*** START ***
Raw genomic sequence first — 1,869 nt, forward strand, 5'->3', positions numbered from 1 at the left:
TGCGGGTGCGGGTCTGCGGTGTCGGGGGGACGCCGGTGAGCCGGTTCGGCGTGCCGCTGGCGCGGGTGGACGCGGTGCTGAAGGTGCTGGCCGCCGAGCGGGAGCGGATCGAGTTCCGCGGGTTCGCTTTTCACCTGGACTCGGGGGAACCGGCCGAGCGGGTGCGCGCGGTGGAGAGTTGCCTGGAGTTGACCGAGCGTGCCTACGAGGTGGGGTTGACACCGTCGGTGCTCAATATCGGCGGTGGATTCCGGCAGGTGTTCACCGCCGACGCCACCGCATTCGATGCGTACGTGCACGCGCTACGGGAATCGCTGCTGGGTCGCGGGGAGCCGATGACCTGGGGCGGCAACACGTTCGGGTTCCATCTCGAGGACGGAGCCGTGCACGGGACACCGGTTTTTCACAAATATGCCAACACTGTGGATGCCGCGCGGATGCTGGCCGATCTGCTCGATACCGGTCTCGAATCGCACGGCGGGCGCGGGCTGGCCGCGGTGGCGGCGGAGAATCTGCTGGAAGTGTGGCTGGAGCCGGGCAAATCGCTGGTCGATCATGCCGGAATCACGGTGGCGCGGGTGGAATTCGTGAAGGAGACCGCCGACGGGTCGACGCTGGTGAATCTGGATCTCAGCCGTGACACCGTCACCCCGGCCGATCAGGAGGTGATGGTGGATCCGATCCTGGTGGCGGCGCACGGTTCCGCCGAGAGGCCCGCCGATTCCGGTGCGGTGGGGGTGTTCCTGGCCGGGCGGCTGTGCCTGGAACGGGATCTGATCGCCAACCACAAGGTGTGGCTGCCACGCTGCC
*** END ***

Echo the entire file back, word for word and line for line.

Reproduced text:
Raw genomic sequence first — 1,869 nt, forward strand, 5'->3', positions numbered from 1 at the left:
TGCGGGTGCGGGTCTGCGGTGTCGGGGGGACGCCGGTGAGCCGGTTCGGCGTGCCGCTGGCGCGGGTGGACGCGGTGCTGAAGGTGCTGGCCGCCGAGCGGGAGCGGATCGAGTTCCGCGGGTTCGCTTTTCACCTGGACTCGGGGGAACCGGCCGAGCGGGTGCGCGCGGTGGAGAGTTGCCTGGAGTTGACCGAGCGTGCCTACGAGGTGGGGTTGACACCGTCGGTGCTCAATATCGGCGGTGGATTCCGGCAGGTGTTCACCGCCGACGCCACCGCATTCGATGCGTACGTGCACGCGCTACGGGAATCGCTGCTGGGTCGCGGGGAGCCGATGACCTGGGGCGGCAACACGTTCGGGTTCCATCTCGAGGACGGAGCCGTGCACGGGACACCGGTTTTTCACAAATATGCCAACACTGTGGATGCCGCGCGGATGCTGGCCGATCTGCTCGATACCGGTCTCGAATCGCACGGCGGGCGCGGGCTGGCCGCGGTGGCGGCGGAGAATCTGCTGGAAGTGTGGCTGGAGCCGGGCAAATCGCTGGTCGATCATGCCGGAATCACGGTGGCGCGGGTGGAATTCGTGAAGGAGACCGCCGACGGGTCGACGCTGGTGAATCTGGATCTCAGCCGTGACACCGTCACCCCGGCCGATCAGGAGGTGATGGTGGATCCGATCCTGGTGGCGGCGCACGGTTCCGCCGAGAGGCCCGCCGATTCCGGTGCGGTGGGGGTGTTCCTGGCCGGGCGGCTGTGCCTGGAACGGGATCTGATCGCCAACCACAAGGTGTGGCTGCCACGCTGCC